On a side note, I'm surprised by how many people in this very class alone have experience with close family/friends whom are mentally ill as I can name at least 3 in my life, but for their sake would rather not discuss it on an internet forum. I thank CS for her bravely and eloquently stated account of her experience with mental illness and for setting it straight that people with mental illness really do not have control over some of their actions. I also agree with many who have said that some of the problem is that society does not understand mental illness and so does not know how to best react for their own and the afflicted person's benefit. It is probably difficult for some people to accept it because it is scary to come to terms with the possibility that someone can simply not have control over their actions. Everyone in society is affected by mental illness, indirectly or directly, so it is surprising how uncomfortable people are to even talk about it. I believe that the more that is understood over time, the better society will be prepared to accept it and deal with it and that this will be a gradual process.
Name:  Marissa
Username:  mlitman@brynmawr.edu
Subject:  Murder on the Mind
Date:  2003-02-23 15:52:57
Message Id:  4764
Comments:
We have basically decided that all of us are different. Though our brains and nervous systems may look similar, each individual encounters different things in their life and comes from a variety of genetic codes that help determine the workings of each individual's brain. Obviously, I only have my own brain to really compare to anything else, so I do not know if others feel similarly. Since my first knowledge of murder I never understood it. I cannot comprehend how one human being can kill another in cold blood. Realizing that there are such things are revenge and defense, I can account for those as motivation, though I still cannot comprehend taking the life of another. Therefore, in my own brain, unable to fathom such things, a lot of wants to believe that there is definately a chemical imbalance or mental problem with those that do kill, especially those without motivation. In response to what Nicole said about the insanity defense, I agree that it is overused and that there must be guilty people that are not insane, however I also htink that they must be unbalanced in another regard, even just temporarily. When I see stories about temporary insanity and such, I always tell myself that there is no excuse for murder, especially if a person does not have "legitamate" mental problems. However, as CS mentioned, there are so many people in the world that go un-diagnosed, and really thats not shocking to me at all.I agree with CS that the justice system must be worked with before we can determine these things. And, what about those people that are not "insane?" Are they just rotten people that are willing to kill? Is that not a mental problem??? I have a cousin with anger and violence tendencies that has recently gone in for therapy for what they are trying to diagnose as schitzophrenia. She does not and has never appeared to be violent, but her behavior is erratic and she definately has problems, and just knowing her, if she commited a violent act, I would not be able to judge her, because I have seen how little control she has over her own behavior. What can be done for people that cannot control themselves?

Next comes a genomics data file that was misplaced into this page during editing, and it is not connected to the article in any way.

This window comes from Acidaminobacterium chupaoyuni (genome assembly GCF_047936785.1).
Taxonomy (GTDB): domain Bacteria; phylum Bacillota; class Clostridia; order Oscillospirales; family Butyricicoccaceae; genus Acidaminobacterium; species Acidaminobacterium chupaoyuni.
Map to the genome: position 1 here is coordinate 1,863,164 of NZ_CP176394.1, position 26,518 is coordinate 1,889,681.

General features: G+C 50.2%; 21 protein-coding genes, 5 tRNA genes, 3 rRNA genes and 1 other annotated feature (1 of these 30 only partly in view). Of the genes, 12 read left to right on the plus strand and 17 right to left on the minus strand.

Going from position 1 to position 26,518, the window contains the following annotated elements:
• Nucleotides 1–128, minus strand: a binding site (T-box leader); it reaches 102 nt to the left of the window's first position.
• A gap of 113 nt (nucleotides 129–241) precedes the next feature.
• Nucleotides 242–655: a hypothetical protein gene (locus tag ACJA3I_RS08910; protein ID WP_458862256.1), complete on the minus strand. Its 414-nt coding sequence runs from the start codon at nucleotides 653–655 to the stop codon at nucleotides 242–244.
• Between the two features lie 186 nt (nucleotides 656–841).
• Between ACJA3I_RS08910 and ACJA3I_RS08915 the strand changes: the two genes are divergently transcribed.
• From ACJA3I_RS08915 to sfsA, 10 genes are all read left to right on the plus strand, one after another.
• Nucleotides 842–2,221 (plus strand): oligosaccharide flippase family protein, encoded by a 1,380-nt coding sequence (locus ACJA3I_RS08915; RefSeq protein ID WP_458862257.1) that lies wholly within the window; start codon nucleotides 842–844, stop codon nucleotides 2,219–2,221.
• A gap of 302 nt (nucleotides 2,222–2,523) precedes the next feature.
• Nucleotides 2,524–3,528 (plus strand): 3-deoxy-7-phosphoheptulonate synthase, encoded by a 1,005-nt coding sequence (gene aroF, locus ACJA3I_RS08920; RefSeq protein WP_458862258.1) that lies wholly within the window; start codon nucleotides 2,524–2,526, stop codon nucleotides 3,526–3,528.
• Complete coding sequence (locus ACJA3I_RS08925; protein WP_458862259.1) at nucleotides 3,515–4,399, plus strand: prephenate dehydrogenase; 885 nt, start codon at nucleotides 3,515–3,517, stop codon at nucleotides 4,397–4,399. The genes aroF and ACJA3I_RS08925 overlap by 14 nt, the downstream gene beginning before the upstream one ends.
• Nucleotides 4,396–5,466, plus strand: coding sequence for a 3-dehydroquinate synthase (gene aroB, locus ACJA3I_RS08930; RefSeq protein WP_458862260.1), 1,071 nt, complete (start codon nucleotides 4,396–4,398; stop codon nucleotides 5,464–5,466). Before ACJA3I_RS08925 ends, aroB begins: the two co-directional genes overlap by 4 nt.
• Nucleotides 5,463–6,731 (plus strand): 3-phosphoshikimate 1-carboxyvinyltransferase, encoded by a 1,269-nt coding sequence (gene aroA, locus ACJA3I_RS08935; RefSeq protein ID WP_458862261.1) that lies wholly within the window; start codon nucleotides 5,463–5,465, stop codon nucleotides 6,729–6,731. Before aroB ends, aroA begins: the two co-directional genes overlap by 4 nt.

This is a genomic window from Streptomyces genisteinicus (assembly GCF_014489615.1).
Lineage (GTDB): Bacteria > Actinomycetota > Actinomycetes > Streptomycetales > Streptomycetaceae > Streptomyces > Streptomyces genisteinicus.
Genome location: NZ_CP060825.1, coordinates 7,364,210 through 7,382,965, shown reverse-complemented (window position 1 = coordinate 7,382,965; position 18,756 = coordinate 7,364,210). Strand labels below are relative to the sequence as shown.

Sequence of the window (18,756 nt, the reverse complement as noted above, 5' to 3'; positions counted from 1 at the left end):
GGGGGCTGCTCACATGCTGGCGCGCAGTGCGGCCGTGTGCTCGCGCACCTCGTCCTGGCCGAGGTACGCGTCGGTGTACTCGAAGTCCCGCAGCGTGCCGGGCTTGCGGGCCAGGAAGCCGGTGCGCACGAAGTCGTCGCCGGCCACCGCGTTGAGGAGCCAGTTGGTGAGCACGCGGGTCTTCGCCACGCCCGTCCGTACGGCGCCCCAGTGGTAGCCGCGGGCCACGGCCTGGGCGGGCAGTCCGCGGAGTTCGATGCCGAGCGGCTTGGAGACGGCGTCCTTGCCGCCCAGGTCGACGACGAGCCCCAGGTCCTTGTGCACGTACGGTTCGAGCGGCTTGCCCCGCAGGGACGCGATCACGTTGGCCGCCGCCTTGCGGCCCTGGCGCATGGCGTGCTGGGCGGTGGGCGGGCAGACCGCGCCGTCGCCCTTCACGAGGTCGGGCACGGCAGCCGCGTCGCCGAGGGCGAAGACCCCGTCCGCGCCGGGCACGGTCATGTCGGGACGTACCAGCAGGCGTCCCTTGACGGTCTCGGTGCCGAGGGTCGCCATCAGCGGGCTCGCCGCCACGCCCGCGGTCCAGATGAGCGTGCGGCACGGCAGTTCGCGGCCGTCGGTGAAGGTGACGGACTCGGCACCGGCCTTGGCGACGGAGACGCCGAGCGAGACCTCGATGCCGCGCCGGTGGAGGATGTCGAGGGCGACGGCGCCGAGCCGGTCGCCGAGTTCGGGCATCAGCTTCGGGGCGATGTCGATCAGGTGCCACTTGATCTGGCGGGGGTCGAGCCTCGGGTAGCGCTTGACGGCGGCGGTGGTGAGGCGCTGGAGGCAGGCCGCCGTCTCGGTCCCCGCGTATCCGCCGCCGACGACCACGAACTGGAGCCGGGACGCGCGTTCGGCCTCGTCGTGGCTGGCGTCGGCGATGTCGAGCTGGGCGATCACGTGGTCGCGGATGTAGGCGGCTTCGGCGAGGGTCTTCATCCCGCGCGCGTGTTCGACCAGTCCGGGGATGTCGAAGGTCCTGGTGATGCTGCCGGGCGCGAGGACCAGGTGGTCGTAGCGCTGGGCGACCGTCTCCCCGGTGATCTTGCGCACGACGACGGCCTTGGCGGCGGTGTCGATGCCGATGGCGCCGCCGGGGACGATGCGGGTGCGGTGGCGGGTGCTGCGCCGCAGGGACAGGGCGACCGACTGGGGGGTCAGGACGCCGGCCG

Name:  Elizabeth Damore
Username:  Anonymous
Subject:  Mental Illness
Date:  2003-02-23 20:05:00
Message Id:  4768
Comments:
I thought it was interesting to read Marissa's choice of words in her post regarding her cousin's mental difficulties. She mentioned that the doctors were "trying to" diagnose her cousin as a schizophrenic, which I think speaks volumes about the narrow way our society and even the medical community views mental illness. It seems that this subject had been so taboo in past generations that we have been prevented from confronting the myriad forms of mental illness and from learning as much as we can about what causes which disorders and why. Instead, doctors tend to mold a patient's mental illness to a previously determined standard. In the future, I hope we can gain an understanding of the many different types of mental illness, and collectively we can deal with this very common problem.